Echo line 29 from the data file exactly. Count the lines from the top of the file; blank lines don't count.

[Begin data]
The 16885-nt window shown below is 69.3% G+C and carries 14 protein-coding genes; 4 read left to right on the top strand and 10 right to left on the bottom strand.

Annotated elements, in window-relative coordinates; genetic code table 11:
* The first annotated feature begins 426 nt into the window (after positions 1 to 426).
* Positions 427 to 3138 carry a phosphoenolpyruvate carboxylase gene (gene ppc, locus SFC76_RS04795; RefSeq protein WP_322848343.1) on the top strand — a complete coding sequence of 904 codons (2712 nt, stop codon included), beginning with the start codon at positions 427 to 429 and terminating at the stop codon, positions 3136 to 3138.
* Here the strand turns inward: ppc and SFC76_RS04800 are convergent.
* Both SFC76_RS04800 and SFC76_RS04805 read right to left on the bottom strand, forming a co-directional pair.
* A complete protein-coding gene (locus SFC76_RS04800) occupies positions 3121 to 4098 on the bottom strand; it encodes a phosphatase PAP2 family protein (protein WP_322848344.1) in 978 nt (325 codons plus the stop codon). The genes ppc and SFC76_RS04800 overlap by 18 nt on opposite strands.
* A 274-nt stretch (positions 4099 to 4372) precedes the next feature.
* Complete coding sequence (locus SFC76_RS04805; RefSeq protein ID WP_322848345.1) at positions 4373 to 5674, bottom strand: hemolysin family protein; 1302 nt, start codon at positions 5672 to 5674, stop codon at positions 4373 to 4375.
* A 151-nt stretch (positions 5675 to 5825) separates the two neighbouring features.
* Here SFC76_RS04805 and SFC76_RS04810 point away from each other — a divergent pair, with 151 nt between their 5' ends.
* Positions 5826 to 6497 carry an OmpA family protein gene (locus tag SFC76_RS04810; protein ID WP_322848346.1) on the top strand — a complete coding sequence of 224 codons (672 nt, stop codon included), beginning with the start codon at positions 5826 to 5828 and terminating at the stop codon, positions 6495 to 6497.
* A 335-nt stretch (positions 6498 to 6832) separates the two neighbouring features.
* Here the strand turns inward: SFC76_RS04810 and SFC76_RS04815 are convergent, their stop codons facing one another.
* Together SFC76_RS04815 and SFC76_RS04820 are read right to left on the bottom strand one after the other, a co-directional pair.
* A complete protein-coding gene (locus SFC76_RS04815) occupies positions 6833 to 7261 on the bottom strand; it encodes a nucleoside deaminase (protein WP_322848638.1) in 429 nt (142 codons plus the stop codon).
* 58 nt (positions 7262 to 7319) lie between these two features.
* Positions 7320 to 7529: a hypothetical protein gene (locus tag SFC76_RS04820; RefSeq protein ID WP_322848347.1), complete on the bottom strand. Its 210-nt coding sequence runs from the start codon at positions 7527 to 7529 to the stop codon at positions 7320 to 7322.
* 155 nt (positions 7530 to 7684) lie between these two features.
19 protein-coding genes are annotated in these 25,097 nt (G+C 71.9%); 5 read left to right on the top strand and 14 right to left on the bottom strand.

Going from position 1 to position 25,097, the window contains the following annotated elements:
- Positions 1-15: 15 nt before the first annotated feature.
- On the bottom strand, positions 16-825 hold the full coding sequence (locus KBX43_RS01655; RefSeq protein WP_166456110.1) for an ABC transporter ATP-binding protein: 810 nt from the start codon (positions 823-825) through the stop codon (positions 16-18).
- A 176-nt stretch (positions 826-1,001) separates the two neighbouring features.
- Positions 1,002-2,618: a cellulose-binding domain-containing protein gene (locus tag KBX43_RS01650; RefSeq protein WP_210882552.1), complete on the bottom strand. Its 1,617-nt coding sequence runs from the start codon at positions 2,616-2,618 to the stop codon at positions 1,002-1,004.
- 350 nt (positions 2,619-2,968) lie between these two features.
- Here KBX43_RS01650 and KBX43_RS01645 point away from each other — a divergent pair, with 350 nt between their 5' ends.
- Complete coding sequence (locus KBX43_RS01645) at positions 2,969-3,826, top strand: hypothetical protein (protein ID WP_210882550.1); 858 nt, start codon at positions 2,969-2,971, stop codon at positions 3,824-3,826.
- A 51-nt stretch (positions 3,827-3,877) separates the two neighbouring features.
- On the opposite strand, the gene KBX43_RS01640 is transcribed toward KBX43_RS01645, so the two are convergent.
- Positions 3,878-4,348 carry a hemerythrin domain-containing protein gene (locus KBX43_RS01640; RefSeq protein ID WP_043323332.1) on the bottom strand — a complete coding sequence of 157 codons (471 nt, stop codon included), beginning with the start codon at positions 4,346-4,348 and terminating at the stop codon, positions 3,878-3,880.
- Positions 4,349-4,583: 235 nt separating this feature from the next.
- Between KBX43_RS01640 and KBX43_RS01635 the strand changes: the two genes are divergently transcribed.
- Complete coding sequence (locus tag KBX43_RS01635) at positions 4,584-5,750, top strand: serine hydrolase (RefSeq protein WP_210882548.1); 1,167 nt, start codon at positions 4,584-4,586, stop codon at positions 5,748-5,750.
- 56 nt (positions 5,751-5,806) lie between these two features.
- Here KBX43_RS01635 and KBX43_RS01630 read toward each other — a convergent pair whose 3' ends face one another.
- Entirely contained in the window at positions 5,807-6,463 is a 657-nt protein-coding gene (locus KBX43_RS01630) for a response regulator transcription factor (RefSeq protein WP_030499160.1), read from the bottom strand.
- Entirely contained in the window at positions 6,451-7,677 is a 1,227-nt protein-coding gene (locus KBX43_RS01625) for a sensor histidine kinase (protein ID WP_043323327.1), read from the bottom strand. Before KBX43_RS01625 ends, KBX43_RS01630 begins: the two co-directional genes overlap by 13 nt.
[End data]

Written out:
- A 51-nt stretch (positions 3,827-3,877) separates the two neighbouring features.